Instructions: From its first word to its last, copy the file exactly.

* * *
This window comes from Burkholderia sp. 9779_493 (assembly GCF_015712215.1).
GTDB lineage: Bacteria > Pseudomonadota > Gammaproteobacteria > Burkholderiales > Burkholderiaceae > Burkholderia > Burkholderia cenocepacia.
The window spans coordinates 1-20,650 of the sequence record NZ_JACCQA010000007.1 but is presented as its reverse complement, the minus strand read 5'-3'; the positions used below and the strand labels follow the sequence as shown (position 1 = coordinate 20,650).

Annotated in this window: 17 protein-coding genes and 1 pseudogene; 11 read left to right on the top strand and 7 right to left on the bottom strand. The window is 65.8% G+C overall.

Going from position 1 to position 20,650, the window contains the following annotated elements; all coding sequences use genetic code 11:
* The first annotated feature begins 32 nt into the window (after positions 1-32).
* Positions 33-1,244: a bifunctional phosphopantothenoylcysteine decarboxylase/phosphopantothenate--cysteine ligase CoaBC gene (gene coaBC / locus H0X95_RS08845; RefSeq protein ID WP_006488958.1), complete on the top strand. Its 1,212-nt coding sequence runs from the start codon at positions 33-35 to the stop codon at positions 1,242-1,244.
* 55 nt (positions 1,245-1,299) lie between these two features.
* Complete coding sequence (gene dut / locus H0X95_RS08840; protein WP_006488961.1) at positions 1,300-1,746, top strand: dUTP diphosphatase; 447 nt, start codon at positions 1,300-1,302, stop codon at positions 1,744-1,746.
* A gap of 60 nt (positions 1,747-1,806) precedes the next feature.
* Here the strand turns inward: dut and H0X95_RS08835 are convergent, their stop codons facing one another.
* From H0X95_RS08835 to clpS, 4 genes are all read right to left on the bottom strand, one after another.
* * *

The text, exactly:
This window comes from Burkholderia sp. 9779_493 (assembly GCF_015712215.1).
GTDB lineage: Bacteria > Pseudomonadota > Gammaproteobacteria > Burkholderiales > Burkholderiaceae > Burkholderia > Burkholderia cenocepacia.
The window spans coordinates 1-20,650 of the sequence record NZ_JACCQA010000007.1 but is presented as its reverse complement, the minus strand read 5'-3'; the positions used below and the strand labels follow the sequence as shown (position 1 = coordinate 20,650).

Annotated in this window: 17 protein-coding genes and 1 pseudogene; 11 read left to right on the top strand and 7 right to left on the bottom strand. The window is 65.8% G+C overall.

Going from position 1 to position 20,650, the window contains the following annotated elements; all coding sequences use genetic code 11:
* The first annotated feature begins 32 nt into the window (after positions 1-32).
* Positions 33-1,244: a bifunctional phosphopantothenoylcysteine decarboxylase/phosphopantothenate--cysteine ligase CoaBC gene (gene coaBC / locus H0X95_RS08845; RefSeq protein ID WP_006488958.1), complete on the top strand. Its 1,212-nt coding sequence runs from the start codon at positions 33-35 to the stop codon at positions 1,242-1,244.
* 55 nt (positions 1,245-1,299) lie between these two features.
* Complete coding sequence (gene dut / locus H0X95_RS08840; protein WP_006488961.1) at positions 1,300-1,746, top strand: dUTP diphosphatase; 447 nt, start codon at positions 1,300-1,302, stop codon at positions 1,744-1,746.
* A gap of 60 nt (positions 1,747-1,806) precedes the next feature.
* Here the strand turns inward: dut and H0X95_RS08835 are convergent, their stop codons facing one another.
* From H0X95_RS08835 to clpS, 4 genes are all read right to left on the bottom strand, one after another.